Sylvester Stallone, Jason Statham and Terry Crews in The Expendables 2

But the writing as a whole is pretty terrible; while a film like this one doesn’t need to be more than a serviceable showcase for its stars’ personalities, it should be marginally competent in terms of basic dialogue and plotting, and there are big, important scenes that drag on without escalation, or even conversations in them that could charitably be described as engaging. Although the absurdity of the set pieces – including the juggernaut-like opening where Barney and his team basically level a remote military stronghold with minimum opposition and maximum destruction – is fairly hilarious, what’s in between them drags, and worse yet, it doesn’t need to; there are real topics of conversation introduced amidst the testosterone-fueled camaraderie, but none of them are ever examined with any substance, or even wrapped up in a satisfactory way.

And yet, the performers are clearly having so much fun that such artistic considerations seem almost beside the point. Where in the first film Statham was sort of the anchor that held the rest of his predecessors in place, here he’s little more than part of the team, and his insecurities about Hemsworth (not to mention the imposing physicality of Vilain henchman Hector, played by Scott Adkins) offer a welcome rejoinder to his general cinematic invincibility. Couture is sort of a nonentity in the film – at best he’s enjoying being part of the team – but Crews offers some welcome levity, and continues to demonstrate that he’s an actor who might have been merely a cartoonish tough guy (or even just a cartoon) but has carved a niche for himself as a versatile and fun performer to watch.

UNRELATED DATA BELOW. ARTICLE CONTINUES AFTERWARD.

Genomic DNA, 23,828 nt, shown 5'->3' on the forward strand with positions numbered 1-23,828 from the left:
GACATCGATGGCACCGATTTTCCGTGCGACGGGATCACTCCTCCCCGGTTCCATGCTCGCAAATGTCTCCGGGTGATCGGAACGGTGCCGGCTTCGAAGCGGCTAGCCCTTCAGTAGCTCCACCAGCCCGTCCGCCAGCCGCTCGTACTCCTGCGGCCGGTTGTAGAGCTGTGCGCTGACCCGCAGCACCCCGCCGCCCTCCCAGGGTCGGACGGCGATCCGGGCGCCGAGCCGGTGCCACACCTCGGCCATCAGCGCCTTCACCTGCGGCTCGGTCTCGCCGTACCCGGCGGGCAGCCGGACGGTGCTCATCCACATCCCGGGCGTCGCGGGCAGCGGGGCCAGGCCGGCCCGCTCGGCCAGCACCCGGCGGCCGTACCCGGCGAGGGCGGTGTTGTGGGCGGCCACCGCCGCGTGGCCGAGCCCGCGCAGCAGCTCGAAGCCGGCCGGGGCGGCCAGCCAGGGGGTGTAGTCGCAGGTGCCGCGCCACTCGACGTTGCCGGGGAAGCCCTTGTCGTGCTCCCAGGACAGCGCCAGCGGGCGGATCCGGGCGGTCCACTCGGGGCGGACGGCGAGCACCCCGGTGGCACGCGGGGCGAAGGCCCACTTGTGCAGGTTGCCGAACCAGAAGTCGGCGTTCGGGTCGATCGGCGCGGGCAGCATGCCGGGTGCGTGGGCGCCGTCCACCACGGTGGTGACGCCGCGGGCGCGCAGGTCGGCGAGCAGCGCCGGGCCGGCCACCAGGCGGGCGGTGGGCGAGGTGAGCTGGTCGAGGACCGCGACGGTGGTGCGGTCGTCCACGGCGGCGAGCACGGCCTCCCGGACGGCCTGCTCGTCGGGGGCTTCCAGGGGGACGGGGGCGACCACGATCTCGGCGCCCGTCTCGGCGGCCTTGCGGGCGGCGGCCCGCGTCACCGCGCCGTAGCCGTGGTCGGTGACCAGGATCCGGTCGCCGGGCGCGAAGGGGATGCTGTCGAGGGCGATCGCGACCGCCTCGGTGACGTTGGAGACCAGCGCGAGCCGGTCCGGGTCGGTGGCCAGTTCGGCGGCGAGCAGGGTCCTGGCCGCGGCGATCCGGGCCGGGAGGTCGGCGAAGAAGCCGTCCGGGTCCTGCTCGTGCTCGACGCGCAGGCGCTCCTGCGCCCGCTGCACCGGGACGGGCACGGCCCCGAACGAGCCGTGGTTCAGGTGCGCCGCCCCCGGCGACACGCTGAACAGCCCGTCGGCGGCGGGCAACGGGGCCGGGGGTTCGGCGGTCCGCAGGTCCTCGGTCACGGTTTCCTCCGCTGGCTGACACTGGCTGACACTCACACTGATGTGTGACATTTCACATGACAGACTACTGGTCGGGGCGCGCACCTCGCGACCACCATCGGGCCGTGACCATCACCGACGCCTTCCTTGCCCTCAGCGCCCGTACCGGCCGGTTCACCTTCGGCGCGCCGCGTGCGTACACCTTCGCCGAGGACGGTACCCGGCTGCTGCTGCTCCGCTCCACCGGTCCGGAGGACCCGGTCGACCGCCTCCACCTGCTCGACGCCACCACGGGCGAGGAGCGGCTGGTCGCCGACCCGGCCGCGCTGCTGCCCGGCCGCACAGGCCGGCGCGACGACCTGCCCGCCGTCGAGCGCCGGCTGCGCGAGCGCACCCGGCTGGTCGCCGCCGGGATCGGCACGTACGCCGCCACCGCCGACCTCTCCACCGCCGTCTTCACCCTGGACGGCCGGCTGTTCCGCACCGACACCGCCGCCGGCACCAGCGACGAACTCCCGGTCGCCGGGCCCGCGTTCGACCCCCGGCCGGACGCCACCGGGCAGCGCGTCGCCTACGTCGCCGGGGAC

Arnold Schwarzenegger in The Expendables 2

Lundgren and Norris, meanwhile, effectively lampoon their off-screen identities, Lundgren referencing his masters’ degree in chemical engineering and Norris essentially goofing on his legendary mythos (“I was once bitten by a king cobra… but after four long days, it finally died”). And Schwarzenegger and Willis demonstrate an unexpected sort of esprit de corps by throwing in Stallone and the rest of the actors for an action set piece that makes Michael Bay’s destructive impulses feel positively understated. But Van Damme is the film’s real MVP, adding flourishes to his dialogue that are obviously improvised, and which breathe life into what might otherwise be rote hero-villain exchanges. Not only does he retain every bit of the physical dexterity that he demonstrated in his youth, but he has noticeably improved as an actor, and proves here that he deserves to be more than a straight-to-DVD star.

Whether or not a third film ever happens, “The Expendables 2” feels like the sort of stupidly great sequel that would be produced (or perhaps overproduced) in the 1980s: more stars, more action, and less imagination – “Die Hard 2” if it had followed “Die Hard With a Vengeance,” perhaps. Needless to say it feels counterintuitive to think that a movie with less artistic ambition would surpass one with more, but this sequel more or less rights the wrongs of its predecessor and sets the stage for a franchise that could be the best sort of totally unnecessary, and yet inexplicably enduring fan-fiction fun. And ultimately, the film pales in comparison to more competently executed fare such as this spring’s “The Raid,” which streamlined existing action conventions and gave them a new visceral edge. But as a film that even passingly acknowledges the disposability of stars in a genre whose artistic merits are considered negligible (if they’re considered at all), “The Expendables 2” is indispensable entertainment. [B-]

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20 Comments

  • Tommy | February 2, 2013 12:34 AMReply

    VD In Expendables 3 as Claude Vilain, Jean Vilain's twin brother!. Why, "Secret Rivals 1 & 2". http://en.wikipedia.org/wiki/Secret_Rivals_2

    Let the Votes Step In & let the Evil Brother RISE.